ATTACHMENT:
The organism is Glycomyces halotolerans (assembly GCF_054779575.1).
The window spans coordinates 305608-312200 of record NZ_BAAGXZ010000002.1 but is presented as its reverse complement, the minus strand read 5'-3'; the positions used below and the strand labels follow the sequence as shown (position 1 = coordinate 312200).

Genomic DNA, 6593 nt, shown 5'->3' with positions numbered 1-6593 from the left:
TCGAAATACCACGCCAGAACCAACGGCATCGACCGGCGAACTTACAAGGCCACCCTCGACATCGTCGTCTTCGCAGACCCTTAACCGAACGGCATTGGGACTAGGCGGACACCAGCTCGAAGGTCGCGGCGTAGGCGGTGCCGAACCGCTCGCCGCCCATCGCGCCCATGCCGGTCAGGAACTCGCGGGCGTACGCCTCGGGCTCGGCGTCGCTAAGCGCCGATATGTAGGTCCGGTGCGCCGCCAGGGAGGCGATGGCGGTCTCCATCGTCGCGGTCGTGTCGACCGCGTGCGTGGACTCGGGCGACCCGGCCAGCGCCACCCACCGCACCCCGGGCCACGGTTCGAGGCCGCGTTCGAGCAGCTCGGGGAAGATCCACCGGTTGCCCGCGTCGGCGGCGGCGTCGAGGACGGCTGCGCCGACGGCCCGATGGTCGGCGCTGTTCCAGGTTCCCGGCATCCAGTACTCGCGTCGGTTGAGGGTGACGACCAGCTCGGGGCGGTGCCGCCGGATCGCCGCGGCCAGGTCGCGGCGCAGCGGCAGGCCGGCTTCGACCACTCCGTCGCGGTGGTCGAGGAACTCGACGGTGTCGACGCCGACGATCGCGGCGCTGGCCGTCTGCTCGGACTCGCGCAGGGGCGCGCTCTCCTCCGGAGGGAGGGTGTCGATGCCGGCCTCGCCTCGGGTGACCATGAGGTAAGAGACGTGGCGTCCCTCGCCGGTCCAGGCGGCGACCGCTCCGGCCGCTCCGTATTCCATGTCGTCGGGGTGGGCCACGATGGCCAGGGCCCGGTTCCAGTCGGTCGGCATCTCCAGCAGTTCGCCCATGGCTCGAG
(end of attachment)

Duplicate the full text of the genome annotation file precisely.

The organism is Glycomyces halotolerans (assembly GCF_054779575.1).
The window spans coordinates 305608-312200 of record NZ_BAAGXZ010000002.1 but is presented as its reverse complement, the minus strand read 5'-3'; the positions used below and the strand labels follow the sequence as shown (position 1 = coordinate 312200).

Genomic DNA, 6593 nt, shown 5'->3' with positions numbered 1-6593 from the left:
TCGAAATACCACGCCAGAACCAACGGCATCGACCGGCGAACTTACAAGGCCACCCTCGACATCGTCGTCTTCGCAGACCCTTAACCGAACGGCATTGGGACTAGGCGGACACCAGCTCGAAGGTCGCGGCGTAGGCGGTGCCGAACCGCTCGCCGCCCATCGCGCCCATGCCGGTCAGGAACTCGCGGGCGTACGCCTCGGGCTCGGCGTCGCTAAGCGCCGATATGTAGGTCCGGTGCGCCGCCAGGGAGGCGATGGCGGTCTCCATCGTCGCGGTCGTGTCGACCGCGTGCGTGGACTCGGGCGACCCGGCCAGCGCCACCCACCGCACCCCGGGCCACGGTTCGAGGCCGCGTTCGAGCAGCTCGGGGAAGATCCACCGGTTGCCCGCGTCGGCGGCGGCGTCGAGGACGGCTGCGCCGACGGCCCGATGGTCGGCGCTGTTCCAGGTTCCCGGCATCCAGTACTCGCGTCGGTTGAGGGTGACGACCAGCTCGGGGCGGTGCCGCCGGATCGCCGCGGCCAGGTCGCGGCGCAGCGGCAGGCCGGCTTCGACCACTCCGTCGCGGTGGTCGAGGAACTCGACGGTGTCGACGCCGACGATCGCGGCGCTGGCCGTCTGCTCGGACTCGCGCAGGGGCGCGCTCTCCTCCGGAGGGAGGGTGTCGATGCCGGCCTCGCCTCGGGTGACCATGAGGTAAGAGACGTGGCGTCCCTCGCCGGTCCAGGCGGCGACCGCTCCGGCCGCTCCGTATTCCATGTCGTCGGGGTGGGCCACGATGGCCAGGGCCCGGTTCCAGTCGGTCGGCATCTCCAGCAGTTCGCCCATGGCTCGAG